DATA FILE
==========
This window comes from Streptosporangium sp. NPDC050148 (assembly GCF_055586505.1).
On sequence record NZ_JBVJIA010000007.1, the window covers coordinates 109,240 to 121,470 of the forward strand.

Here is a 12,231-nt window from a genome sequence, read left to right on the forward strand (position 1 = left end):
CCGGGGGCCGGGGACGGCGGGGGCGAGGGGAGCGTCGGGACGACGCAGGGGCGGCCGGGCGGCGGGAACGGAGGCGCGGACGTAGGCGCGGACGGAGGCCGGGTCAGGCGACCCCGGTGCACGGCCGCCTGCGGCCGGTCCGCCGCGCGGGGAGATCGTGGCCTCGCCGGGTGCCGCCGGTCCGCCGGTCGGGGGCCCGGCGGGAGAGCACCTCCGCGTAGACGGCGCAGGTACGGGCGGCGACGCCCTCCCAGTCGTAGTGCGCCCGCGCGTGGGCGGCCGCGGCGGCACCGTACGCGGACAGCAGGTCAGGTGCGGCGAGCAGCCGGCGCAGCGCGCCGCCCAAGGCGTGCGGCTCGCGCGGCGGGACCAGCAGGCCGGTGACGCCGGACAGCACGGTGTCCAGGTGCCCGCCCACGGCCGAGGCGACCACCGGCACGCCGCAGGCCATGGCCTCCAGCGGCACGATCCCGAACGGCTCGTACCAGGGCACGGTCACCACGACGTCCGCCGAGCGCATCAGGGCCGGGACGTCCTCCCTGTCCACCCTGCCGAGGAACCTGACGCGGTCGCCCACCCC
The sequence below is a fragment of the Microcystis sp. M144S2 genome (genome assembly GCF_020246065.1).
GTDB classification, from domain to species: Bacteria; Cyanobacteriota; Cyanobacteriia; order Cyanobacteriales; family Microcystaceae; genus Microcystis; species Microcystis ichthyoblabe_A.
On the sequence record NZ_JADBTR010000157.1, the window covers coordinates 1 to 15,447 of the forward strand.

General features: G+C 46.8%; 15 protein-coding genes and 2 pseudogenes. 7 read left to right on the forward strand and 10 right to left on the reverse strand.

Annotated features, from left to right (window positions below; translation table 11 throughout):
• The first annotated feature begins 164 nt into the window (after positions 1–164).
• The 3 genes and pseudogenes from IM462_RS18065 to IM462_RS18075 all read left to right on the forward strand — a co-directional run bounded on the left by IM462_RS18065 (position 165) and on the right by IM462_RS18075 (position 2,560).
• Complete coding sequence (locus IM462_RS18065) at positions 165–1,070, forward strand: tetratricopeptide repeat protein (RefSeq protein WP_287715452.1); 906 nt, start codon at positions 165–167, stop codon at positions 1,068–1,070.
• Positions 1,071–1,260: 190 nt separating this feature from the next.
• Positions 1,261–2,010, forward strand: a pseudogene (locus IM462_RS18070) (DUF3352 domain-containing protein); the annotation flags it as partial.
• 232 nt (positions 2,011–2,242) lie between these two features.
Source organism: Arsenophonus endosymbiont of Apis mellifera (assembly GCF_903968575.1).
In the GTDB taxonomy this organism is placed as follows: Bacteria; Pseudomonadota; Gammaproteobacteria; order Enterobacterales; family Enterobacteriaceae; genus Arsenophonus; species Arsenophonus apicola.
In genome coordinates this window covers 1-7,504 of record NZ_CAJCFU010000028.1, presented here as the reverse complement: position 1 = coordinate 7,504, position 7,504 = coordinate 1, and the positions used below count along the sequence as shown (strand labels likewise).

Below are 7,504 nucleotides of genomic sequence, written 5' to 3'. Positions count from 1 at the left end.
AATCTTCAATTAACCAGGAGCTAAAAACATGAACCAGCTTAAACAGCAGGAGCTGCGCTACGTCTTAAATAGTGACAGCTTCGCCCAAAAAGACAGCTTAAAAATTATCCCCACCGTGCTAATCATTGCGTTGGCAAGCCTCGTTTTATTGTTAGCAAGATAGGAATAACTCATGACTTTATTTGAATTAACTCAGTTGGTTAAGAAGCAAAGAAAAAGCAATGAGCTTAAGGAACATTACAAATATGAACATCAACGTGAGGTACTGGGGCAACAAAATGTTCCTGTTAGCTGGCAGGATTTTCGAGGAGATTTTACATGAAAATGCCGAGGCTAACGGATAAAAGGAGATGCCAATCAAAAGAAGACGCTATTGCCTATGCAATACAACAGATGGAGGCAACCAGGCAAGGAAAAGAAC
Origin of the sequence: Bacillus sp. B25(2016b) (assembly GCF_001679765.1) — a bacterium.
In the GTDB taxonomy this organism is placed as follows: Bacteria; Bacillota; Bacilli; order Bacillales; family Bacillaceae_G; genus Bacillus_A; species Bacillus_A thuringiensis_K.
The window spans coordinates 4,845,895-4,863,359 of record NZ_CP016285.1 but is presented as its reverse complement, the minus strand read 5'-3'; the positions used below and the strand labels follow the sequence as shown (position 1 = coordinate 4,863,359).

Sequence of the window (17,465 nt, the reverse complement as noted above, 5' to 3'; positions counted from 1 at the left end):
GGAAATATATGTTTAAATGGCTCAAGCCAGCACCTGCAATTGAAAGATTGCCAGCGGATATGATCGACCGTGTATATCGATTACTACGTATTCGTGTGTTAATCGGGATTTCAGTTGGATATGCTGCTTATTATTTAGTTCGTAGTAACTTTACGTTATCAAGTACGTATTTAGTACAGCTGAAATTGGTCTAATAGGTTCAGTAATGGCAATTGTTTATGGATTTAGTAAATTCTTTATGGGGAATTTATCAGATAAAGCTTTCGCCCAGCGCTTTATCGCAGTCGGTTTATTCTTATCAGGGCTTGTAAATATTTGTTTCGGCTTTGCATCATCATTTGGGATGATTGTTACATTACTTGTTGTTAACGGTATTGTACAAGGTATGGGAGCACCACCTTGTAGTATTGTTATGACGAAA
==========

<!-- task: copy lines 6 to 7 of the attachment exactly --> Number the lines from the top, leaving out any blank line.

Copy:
GTDB classification, from domain to species: Bacteria; Cyanobacteriota; Cyanobacteriia; order Cyanobacteriales; family Microcystaceae; genus Microcystis; species Microcystis ichthyoblabe_A.
On the sequence record NZ_JADBTR010000157.1, the window covers coordinates 1 to 15,447 of the forward strand.